FT5: Long Songs Worth Your Time
Admit it: you have the attention span of a coked out squirrel. You don’t want to hear jam bands, experimental noise bands, or ambitious concept albums. You’re a 21st Century, internet-streaming, iPod-shuffling, next-button-pressing, son of a bitch.
I forgive you. Yet I must insist that you occasionally look to songs stretching beyond that holy 3 minute mark to satisfy your fickle rock and roll urges. Here are 5 Long Songs Worth Your Time. Follow the jump for the full list.
5. The Doors – The End
Running time: 11:41. On paper this shouldn’t work. Drugged out pseudo-poetry. An agonizingly slow build of instrumental noodling. A weird Freudian nightmare ending. It seems like a recipe for the worst kind of pretentious crap. But God help me, the song works. I’m not convinced this track was recorded in a studio: more likely it was channeled in a sweat lodge. The lyrics are borderline nonsensical (“The killer awoke at dawn/ he put his boots on/ he took a face from the ancient gallery/ and he walked on down the hall”), but somehow Morrison’s weird cadence is effective. The otherworldly quality of the music pulls you in, but the track doesn’t really kick it to high gear until almost 9 minutes in when there is finally a tempo change and all out druggie freak out. Somehow, it’s worth the wait. RIDE THE SNAKE.
4. James Brown – The Payback
Running time: 7:39. Though this James Brown classic tells a revenge story, its real strength comes in maintaining a seemingly simple groove. So how can a groove possibly be compelling for over 7 minutes? Because James Brown was the funkiest motherfucker to ever live, that’s why. Crank up your stereo, roll down your windows, and let the man take you for a ride. Also, this song contains perhaps the greatest lyric ever written: “I don’t know karate, but I know crazy.” It’s the way that James Brown makes “karate” rhyme with “crazy” that really sells it: “I don’t know car-awh-tee, but I know car-ray-zee!” I believe you James Brown. You did know crazy sir. R.I.P.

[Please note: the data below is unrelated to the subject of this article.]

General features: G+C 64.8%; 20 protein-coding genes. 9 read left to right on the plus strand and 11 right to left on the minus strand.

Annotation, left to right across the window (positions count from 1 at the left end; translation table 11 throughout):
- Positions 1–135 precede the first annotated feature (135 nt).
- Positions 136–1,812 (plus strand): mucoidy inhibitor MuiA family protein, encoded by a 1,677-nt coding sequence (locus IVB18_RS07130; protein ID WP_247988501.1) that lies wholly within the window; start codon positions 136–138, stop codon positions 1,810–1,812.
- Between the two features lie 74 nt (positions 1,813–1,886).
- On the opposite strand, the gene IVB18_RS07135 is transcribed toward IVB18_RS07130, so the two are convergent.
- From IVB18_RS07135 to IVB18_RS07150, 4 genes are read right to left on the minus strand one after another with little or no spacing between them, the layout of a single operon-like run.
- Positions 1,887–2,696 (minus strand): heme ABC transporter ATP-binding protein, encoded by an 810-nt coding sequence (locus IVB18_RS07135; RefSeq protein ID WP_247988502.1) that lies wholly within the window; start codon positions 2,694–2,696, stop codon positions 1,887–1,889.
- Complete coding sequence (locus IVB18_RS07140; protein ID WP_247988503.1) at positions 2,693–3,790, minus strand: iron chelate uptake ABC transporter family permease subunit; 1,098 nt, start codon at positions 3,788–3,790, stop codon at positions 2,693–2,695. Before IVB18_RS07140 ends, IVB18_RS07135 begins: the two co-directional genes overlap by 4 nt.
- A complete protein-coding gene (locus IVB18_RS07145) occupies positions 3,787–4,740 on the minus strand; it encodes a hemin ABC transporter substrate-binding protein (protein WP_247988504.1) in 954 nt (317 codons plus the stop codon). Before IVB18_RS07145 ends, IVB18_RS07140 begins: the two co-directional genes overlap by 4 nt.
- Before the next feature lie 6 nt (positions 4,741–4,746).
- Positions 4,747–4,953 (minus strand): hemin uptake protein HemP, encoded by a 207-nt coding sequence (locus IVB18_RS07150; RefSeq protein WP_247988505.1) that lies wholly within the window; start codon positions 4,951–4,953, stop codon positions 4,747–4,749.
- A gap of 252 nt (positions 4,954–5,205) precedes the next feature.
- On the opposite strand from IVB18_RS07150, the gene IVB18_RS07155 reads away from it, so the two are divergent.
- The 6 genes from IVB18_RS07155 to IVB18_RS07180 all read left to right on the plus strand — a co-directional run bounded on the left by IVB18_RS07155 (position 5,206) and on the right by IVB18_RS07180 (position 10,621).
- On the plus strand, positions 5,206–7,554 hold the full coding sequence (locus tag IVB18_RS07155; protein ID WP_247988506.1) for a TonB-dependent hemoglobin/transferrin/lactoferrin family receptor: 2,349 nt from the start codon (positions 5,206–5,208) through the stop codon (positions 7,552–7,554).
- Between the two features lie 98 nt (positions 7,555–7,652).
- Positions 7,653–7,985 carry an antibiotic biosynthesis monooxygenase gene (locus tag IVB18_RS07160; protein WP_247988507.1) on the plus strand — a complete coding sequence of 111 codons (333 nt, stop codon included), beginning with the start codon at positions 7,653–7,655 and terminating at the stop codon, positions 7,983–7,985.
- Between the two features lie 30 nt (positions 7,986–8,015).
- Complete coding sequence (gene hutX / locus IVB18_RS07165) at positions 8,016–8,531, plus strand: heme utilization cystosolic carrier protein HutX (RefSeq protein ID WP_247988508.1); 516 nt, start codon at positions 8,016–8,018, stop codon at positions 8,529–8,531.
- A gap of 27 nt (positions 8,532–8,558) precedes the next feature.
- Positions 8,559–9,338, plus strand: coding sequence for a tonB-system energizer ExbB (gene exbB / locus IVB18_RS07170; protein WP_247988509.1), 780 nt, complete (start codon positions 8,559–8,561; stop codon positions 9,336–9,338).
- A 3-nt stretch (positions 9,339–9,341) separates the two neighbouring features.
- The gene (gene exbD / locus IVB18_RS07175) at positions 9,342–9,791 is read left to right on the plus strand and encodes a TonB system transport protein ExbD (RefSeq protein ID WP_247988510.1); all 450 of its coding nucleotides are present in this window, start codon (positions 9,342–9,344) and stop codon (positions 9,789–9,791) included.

3. Radiohead – Paranoid Android
Running time: 6:24. At this point in their career, Radiohead could release an album of fart noises to rave revues. So it’s difficult to remember how strange and compelling Paranoid Android was when it was released. What’s that you say Thom Yorke? Unborn chicken voices in your head? Gosh you sound purty. Sing whatever the hell you want. The track works by constantly shifting gears: there’s a finger-picking-good intro (I too have chicken voices in my head), escalating guitar crescendos, a dreamy slowed down bridge, and finally a spastic space guitar mind fuck to end the track. There’s just no time to get bored. Real good stuff.
2. Television – Marquee Moon
Running time: 10:40. If you find a jukebox with Television’s 1977 album Marquee Moon in it, make sure you get your money’s worth and play the title track. On first listen, the song seems to be little more than a repetitive riff over some funky warbled lyrics. Exactly the kind of track I normally would have no patience for, especially given that half the song is an instrumental interlude. What an interlude though. 5 minutes of, what essentially is a guitar solo, would be indulgent and boring in less capable hands. Instead, the solo actually sustains the song by keeping it moving forward. And then, when the interlude is over, the song comes full circle by picking up exactly how it started. Neat trick. Ten minutes long and the song just flies by.
1. Queen – Bohemian Rhapsody
Running time: 6:00. Three important points:
1.) It is okay to admit that you didn’t know of this song’s existence until its 1992 Wayne’s World revival.
2.) It is okay if you know nothing about the rest of Queen’s body of work (though I think you would agree: fat bottomed girls DO make the rocking world go round).
3.) It is not okay to dislike Bohemian Rhapsody.
You would think it would be hard to encapsulate the breadth of all human experience in 6 minutes, but Queen manages to do it here. Why those 6 minutes are so magical. . . now that’s hard to explain. The song is divided into movements that somehow, taken as a whole, are greater than the sum of their parts. The piano-side melodrama, the strange operatic harmonizing, and let’s not forget the rocking. . . my God the rocking! This song is so good it almost makes me want to listen to opera. Nah, fuck that. Who’s got time for that?